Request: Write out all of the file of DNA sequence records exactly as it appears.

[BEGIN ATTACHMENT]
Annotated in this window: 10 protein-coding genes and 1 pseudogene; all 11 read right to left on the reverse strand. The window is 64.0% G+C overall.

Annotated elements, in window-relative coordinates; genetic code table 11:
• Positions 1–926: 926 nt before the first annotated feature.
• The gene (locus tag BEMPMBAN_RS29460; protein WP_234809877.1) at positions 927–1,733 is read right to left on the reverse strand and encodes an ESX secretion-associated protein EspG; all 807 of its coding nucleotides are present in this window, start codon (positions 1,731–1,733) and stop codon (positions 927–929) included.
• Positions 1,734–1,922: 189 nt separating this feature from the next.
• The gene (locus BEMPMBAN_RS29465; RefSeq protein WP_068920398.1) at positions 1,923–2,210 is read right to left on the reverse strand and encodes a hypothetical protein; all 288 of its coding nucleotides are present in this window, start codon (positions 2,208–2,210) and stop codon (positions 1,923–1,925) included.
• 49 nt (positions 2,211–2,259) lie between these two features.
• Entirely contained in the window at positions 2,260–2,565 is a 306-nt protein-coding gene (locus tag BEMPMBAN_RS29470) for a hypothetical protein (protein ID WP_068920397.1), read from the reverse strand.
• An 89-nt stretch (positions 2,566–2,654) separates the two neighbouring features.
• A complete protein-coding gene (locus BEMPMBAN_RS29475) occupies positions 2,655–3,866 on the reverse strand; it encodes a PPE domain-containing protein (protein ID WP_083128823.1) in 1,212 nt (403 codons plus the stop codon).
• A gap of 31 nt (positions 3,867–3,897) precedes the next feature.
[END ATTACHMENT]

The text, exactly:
Annotated in this window: 10 protein-coding genes and 1 pseudogene; all 11 read right to left on the reverse strand. The window is 64.0% G+C overall.

Annotated elements, in window-relative coordinates; genetic code table 11:
• Positions 1–926: 926 nt before the first annotated feature.
• The gene (locus tag BEMPMBAN_RS29460; protein WP_234809877.1) at positions 927–1,733 is read right to left on the reverse strand and encodes an ESX secretion-associated protein EspG; all 807 of its coding nucleotides are present in this window, start codon (positions 1,731–1,733) and stop codon (positions 927–929) included.
• Positions 1,734–1,922: 189 nt separating this feature from the next.
• The gene (locus BEMPMBAN_RS29465; RefSeq protein WP_068920398.1) at positions 1,923–2,210 is read right to left on the reverse strand and encodes a hypothetical protein; all 288 of its coding nucleotides are present in this window, start codon (positions 2,208–2,210) and stop codon (positions 1,923–1,925) included.
• 49 nt (positions 2,211–2,259) lie between these two features.
• Entirely contained in the window at positions 2,260–2,565 is a 306-nt protein-coding gene (locus tag BEMPMBAN_RS29470) for a hypothetical protein (protein ID WP_068920397.1), read from the reverse strand.
• An 89-nt stretch (positions 2,566–2,654) separates the two neighbouring features.
• A complete protein-coding gene (locus BEMPMBAN_RS29475) occupies positions 2,655–3,866 on the reverse strand; it encodes a PPE domain-containing protein (protein ID WP_083128823.1) in 1,212 nt (403 codons plus the stop codon).
• A gap of 31 nt (positions 3,867–3,897) precedes the next feature.